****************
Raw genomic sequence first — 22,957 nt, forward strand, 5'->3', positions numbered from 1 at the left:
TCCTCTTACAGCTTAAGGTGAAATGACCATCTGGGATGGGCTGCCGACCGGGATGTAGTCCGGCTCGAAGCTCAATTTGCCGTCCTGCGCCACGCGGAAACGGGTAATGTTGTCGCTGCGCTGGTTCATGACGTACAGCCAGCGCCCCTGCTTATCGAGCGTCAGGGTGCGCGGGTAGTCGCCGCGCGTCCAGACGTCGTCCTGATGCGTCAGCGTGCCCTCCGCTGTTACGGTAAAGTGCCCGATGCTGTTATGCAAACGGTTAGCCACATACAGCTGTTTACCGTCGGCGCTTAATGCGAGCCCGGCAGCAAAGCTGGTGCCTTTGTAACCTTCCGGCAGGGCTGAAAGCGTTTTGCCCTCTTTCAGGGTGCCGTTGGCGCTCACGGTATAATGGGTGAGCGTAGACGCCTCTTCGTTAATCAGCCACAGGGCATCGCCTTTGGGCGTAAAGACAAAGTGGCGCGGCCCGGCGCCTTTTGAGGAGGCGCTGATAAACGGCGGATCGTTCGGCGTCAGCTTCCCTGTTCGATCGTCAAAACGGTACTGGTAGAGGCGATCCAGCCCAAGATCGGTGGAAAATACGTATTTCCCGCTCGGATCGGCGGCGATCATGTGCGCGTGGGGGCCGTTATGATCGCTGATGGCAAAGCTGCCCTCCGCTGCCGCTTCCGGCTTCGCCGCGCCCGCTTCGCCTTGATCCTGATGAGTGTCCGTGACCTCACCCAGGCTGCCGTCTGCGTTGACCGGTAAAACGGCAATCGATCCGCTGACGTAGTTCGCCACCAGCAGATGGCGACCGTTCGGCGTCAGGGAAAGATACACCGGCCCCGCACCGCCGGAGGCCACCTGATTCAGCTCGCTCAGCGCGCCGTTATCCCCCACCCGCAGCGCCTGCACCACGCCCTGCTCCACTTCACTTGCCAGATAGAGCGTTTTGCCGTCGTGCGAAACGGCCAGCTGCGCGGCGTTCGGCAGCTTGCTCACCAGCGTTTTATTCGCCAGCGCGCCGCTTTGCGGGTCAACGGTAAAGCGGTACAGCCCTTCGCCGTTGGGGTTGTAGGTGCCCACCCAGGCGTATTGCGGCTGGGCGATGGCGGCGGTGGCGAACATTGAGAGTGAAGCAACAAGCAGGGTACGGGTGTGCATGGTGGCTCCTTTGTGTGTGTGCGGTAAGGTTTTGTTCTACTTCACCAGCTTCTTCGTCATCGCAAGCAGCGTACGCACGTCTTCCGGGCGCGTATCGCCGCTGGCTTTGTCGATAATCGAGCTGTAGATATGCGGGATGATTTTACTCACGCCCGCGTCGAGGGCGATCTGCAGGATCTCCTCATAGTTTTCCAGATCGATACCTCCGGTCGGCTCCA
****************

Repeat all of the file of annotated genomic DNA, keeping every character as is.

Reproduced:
Raw genomic sequence first — 22,957 nt, forward strand, 5'->3', positions numbered from 1 at the left:
TCCTCTTACAGCTTAAGGTGAAATGACCATCTGGGATGGGCTGCCGACCGGGATGTAGTCCGGCTCGAAGCTCAATTTGCCGTCCTGCGCCACGCGGAAACGGGTAATGTTGTCGCTGCGCTGGTTCATGACGTACAGCCAGCGCCCCTGCTTATCGAGCGTCAGGGTGCGCGGGTAGTCGCCGCGCGTCCAGACGTCGTCCTGATGCGTCAGCGTGCCCTCCGCTGTTACGGTAAAGTGCCCGATGCTGTTATGCAAACGGTTAGCCACATACAGCTGTTTACCGTCGGCGCTTAATGCGAGCCCGGCAGCAAAGCTGGTGCCTTTGTAACCTTCCGGCAGGGCTGAAAGCGTTTTGCCCTCTTTCAGGGTGCCGTTGGCGCTCACGGTATAATGGGTGAGCGTAGACGCCTCTTCGTTAATCAGCCACAGGGCATCGCCTTTGGGCGTAAAGACAAAGTGGCGCGGCCCGGCGCCTTTTGAGGAGGCGCTGATAAACGGCGGATCGTTCGGCGTCAGCTTCCCTGTTCGATCGTCAAAACGGTACTGGTAGAGGCGATCCAGCCCAAGATCGGTGGAAAATACGTATTTCCCGCTCGGATCGGCGGCGATCATGTGCGCGTGGGGGCCGTTATGATCGCTGATGGCAAAGCTGCCCTCCGCTGCCGCTTCCGGCTTCGCCGCGCCCGCTTCGCCTTGATCCTGATGAGTGTCCGTGACCTCACCCAGGCTGCCGTCTGCGTTGACCGGTAAAACGGCAATCGATCCGCTGACGTAGTTCGCCACCAGCAGATGGCGACCGTTCGGCGTCAGGGAAAGATACACCGGCCCCGCACCGCCGGAGGCCACCTGATTCAGCTCGCTCAGCGCGCCGTTATCCCCCACCCGCAGCGCCTGCACCACGCCCTGCTCCACTTCACTTGCCAGATAGAGCGTTTTGCCGTCGTGCGAAACGGCCAGCTGCGCGGCGTTCGGCAGCTTGCTCACCAGCGTTTTATTCGCCAGCGCGCCGCTTTGCGGGTCAACGGTAAAGCGGTACAGCCCTTCGCCGTTGGGGTTGTAGGTGCCCACCCAGGCGTATTGCGGCTGGGCGATGGCGGCGGTGGCGAACATTGAGAGTGAAGCAACAAGCAGGGTACGGGTGTGCATGGTGGCTCCTTTGTGTGTGTGCGGTAAGGTTTTGTTCTACTTCACCAGCTTCTTCGTCATCGCAAGCAGCGTACGCACGTCTTCCGGGCGCGTATCGCCGCTGGCTTTGTCGATAATCGAGCTGTAGATATGCGGGATGATTTTACTCACGCCCGCGTCGAGGGCGATCTGCAGGATCTCCTCATAGTTTTCCAGATCGATACCTCCGGTCGGCTCCA